Sunday, November 14, 2010

November 14, 1970: We Are Marshall

KENOVA, West Virginia - It was rare for Marshall University's athletic teams to travel by air in those days. Most of their road games were played within easy driving distance of the Huntington, West Virginia, campus, so planes were unnecessary. Marshall's 1970 game against East Carolina, though, was an exception; Greenville, North Carolina, was just a bit too far away to drive, so Marshall chartered a plane to transport the football team back home from its game against the Pirates.

Because a plane ride was a rare thing for the Thundering Herd, several big-name boosters and prominient members of the Huntington community were on the plane, as well. Along with the 25 boosters, 37 players and eight coaches were on the plane, as well as the flight crew.

The plane took off without incident, and there were no reported problems with the flight. As the plane approached Tri-State Airport near the Marshall campus, the pilots made radio and visual contact with the airport. It was a rainy, foggy night, making a landing difficult but nowhere near impossible. Nothing seemed too out of the ordinary.

Just more than a mile outside of the runway, during descent, the plane clipped the tops of trees and burst into flames. It crashed nose-first into a ravine and burned with tremendous heat, the fuselage turning into dust. Nobody on board had a chance.


The crash of Southern Airways Flight 932 remains the deadliest crash involving an American athletic team, and it decimated the Marshall football program. The 37 team members on board comprised the majority of the Marshall football roster - only a few junior varsity players had been left behind. Only one coach was left on the coaching staff - only receivers coach Red Dawson survived, as he had driven back from the East Carolina game to make a recruiting stop.

Aside from the devestation to the football program and the university itself, the crash was a blow to the city of Huntington, as well. Among the boosters on the plane were a city councilman, a state legislator, and four physicians; 70 children in Huntington lost a parent in the crash. The campus, the city, and the entire state plunged into mourning. Government offices around the state closed, and the school held a mass funeral at the campus field house.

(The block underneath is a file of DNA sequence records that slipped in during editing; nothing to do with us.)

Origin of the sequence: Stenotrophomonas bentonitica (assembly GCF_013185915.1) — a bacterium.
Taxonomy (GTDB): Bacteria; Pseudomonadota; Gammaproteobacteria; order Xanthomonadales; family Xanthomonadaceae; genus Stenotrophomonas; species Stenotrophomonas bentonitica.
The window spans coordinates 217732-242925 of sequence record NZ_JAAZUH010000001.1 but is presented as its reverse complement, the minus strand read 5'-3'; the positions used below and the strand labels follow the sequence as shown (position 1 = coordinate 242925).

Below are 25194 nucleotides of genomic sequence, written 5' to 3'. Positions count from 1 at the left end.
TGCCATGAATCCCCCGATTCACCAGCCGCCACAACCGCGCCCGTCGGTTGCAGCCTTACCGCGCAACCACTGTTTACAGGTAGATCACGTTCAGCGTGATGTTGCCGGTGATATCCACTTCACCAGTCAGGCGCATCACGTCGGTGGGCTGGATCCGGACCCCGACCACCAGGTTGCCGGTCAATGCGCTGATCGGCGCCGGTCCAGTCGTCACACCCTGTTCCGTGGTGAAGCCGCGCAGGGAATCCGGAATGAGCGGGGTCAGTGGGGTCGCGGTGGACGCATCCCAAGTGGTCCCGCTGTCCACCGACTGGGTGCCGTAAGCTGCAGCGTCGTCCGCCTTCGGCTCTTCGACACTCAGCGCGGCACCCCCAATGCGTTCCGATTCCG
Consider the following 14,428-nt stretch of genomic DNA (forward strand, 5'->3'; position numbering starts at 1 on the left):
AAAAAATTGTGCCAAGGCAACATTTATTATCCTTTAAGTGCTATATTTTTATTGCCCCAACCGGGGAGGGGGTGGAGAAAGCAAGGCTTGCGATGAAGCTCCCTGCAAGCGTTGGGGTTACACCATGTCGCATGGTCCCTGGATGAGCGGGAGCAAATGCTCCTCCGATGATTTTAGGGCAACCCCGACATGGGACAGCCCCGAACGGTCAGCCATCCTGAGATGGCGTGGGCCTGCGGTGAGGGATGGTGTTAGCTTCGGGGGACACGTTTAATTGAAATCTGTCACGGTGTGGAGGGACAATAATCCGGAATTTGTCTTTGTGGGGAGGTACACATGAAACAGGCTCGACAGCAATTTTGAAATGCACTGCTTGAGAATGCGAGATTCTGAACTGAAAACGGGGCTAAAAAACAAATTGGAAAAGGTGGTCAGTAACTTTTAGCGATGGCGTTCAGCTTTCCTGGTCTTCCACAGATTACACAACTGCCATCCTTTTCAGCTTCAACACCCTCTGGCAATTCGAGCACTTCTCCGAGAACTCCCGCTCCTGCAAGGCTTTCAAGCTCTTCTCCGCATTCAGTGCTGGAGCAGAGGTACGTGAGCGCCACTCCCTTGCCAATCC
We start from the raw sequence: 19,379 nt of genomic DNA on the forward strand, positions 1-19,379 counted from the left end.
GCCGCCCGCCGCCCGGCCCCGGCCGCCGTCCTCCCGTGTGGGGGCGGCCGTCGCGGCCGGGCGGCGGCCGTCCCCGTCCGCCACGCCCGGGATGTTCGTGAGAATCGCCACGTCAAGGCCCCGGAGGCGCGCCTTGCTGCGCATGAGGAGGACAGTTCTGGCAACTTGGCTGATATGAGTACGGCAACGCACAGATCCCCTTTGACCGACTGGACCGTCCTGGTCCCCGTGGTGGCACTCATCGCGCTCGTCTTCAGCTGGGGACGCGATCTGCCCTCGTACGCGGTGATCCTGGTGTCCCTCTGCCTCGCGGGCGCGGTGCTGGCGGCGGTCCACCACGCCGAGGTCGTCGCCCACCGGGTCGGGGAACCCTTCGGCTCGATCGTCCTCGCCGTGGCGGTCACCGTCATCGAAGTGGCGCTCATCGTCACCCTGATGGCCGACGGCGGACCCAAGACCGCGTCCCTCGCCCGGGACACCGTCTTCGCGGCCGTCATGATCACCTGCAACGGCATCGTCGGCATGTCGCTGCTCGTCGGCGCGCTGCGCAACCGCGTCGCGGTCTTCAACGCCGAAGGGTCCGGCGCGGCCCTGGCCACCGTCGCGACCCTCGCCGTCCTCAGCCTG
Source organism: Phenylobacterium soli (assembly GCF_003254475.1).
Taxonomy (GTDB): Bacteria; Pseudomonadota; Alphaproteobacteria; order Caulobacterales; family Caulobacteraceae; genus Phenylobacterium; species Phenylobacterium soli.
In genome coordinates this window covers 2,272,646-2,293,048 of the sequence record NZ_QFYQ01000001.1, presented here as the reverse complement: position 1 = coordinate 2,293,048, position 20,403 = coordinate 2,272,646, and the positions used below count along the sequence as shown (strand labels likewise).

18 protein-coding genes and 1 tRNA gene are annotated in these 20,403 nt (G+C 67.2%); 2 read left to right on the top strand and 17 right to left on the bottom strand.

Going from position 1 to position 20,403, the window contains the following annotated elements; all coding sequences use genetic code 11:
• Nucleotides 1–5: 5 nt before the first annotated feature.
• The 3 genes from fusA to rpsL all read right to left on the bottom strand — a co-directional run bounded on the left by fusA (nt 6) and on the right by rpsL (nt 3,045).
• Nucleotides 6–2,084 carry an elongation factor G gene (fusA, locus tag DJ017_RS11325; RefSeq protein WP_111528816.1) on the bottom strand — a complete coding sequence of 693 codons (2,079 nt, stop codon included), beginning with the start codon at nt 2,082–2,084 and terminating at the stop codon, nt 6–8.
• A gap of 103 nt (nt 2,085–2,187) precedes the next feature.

The Marshall football program almost didn't survive the crash. The program had already been on thin ice because of improper recruting practices the previous year, and now with the loss of virtually the entire roster, many people thought that the team would be discontinued. But Marshall students and fans convinced the acting school president to revive the football program.

Led by new head coach Jack Lengyel, Marshall rebuilt from the ground up. Using the existing junior varsity players as a base, Lengyel scrambled to recruit players from anywhere he could, even going to the Marshall baseball and basketball teams to recruit players, not caring whether they had ever played football before.

Miraculously, Marshall perservered. In its first home game following the crash, against Xavier the next year, the Thundering Herd won 15-13, scoring a touchdown on teh final play for the victory. It was a bittersweet victory, and it was a rare moment of happiness for the program. Marshall won only two games each of the next two seasons and didn't have a winning record until 1984. From there, though, Marshall took off finishing as the I-AA runners up four times and winning the national championship in 1992 and 1996. The 1996 team, featuring freshman wide receiver Randy Moss, is commonly called the best I-AA team of all time.

Marshall continued its resurgance even after moving up to Division I-A in 1997, going 35-4 in its first three seasons at the top level. Though the Thundering Herd have since come back to earth, the school's recovery from devestation has been nothing short of remarkable.

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